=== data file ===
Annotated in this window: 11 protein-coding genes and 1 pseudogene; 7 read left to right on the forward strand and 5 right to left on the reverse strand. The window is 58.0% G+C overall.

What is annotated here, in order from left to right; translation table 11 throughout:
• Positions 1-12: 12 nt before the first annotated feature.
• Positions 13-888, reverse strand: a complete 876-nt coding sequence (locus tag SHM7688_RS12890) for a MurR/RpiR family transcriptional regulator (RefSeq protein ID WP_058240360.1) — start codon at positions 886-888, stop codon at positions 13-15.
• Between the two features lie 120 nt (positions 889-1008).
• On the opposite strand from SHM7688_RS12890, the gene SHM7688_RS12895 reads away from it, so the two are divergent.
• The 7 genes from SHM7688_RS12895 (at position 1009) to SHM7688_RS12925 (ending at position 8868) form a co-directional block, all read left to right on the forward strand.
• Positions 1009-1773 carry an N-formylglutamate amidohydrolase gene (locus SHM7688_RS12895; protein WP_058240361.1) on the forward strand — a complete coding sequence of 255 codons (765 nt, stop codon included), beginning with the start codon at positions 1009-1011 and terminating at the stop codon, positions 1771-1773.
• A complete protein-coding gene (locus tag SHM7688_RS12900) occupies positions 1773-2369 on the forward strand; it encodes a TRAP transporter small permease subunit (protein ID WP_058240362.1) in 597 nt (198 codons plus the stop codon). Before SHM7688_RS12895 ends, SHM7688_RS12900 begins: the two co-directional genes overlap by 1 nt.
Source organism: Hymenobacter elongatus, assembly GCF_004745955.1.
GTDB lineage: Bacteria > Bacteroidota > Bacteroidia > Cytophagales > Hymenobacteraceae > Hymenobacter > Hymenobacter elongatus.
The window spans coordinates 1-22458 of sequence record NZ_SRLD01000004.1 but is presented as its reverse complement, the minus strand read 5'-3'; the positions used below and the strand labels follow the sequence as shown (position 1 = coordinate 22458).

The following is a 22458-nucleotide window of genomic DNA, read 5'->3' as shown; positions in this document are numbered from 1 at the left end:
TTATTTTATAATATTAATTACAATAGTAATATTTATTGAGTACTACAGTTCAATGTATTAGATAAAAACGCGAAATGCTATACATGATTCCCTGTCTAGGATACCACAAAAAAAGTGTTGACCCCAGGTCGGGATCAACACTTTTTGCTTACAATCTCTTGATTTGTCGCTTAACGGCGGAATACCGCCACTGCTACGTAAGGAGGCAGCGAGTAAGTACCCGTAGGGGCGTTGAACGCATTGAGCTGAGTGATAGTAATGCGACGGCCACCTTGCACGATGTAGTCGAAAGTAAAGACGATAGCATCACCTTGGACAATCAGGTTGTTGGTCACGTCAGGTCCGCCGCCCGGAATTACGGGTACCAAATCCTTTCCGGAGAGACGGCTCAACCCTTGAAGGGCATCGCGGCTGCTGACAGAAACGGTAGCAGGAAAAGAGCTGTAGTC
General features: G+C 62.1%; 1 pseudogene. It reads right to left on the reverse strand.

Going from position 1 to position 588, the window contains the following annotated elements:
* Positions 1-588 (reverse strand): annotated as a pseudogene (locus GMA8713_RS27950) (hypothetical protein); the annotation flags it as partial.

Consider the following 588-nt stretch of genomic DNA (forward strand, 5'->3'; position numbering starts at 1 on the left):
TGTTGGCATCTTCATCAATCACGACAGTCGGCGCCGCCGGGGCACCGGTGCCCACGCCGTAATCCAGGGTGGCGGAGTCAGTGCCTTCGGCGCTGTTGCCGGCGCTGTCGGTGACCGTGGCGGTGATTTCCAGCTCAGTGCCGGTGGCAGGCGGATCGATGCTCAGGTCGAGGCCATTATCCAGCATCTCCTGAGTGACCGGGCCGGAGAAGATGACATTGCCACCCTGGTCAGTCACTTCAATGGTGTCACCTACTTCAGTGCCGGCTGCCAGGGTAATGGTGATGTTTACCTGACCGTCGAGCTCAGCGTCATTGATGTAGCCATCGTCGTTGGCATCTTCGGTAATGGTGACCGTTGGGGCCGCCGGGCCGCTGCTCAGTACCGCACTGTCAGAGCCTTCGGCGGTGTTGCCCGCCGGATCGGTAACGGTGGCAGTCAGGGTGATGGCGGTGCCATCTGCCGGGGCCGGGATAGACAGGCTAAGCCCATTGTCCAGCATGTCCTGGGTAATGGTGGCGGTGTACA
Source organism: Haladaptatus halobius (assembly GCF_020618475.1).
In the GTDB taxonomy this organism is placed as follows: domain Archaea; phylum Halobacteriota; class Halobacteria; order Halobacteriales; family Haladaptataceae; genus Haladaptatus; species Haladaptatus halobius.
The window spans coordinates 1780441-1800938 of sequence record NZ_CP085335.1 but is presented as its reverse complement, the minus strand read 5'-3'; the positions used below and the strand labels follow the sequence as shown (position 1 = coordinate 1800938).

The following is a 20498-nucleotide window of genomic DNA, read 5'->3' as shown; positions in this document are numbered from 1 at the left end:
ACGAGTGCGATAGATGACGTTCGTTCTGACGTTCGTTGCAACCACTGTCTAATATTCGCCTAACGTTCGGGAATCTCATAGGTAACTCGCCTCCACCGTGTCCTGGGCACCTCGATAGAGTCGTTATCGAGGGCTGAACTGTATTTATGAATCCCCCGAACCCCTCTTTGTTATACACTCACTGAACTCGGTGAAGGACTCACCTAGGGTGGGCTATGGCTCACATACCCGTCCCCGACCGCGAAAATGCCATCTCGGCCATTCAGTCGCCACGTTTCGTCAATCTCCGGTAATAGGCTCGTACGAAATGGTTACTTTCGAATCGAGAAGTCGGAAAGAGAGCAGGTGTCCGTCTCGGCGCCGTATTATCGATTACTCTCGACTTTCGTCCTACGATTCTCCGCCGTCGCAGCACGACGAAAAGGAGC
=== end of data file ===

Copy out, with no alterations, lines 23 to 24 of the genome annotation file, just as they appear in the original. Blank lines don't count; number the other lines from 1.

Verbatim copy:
The following is a 20498-nucleotide window of genomic DNA, read 5'->3' as shown; positions in this document are numbered from 1 at the left end:
ACGAGTGCGATAGATGACGTTCGTTCTGACGTTCGTTGCAACCACTGTCTAATATTCGCCTAACGTTCGGGAATCTCATAGGTAACTCGCCTCCACCGTGTCCTGGGCACCTCGATAGAGTCGTTATCGAGGGCTGAACTGTATTTATGAATCCCCCGAACCCCTCTTTGTTATACACTCACTGAACTCGGTGAAGGACTCACCTAGGGTGGGCTATGGCTCACATACCCGTCCCCGACCGCGAAAATGCCATCTCGGCCATTCAGTCGCCACGTTTCGTCAATCTCCGGTAATAGGCTCGTACGAAATGGTTACTTTCGAATCGAGAAGTCGGAAAGAGAGCAGGTGTCCGTCTCGGCGCCGTATTATCGATTACTCTCGACTTTCGTCCTACGATTCTCCGCCGTCGCAGCACGACGAAAAGGAGC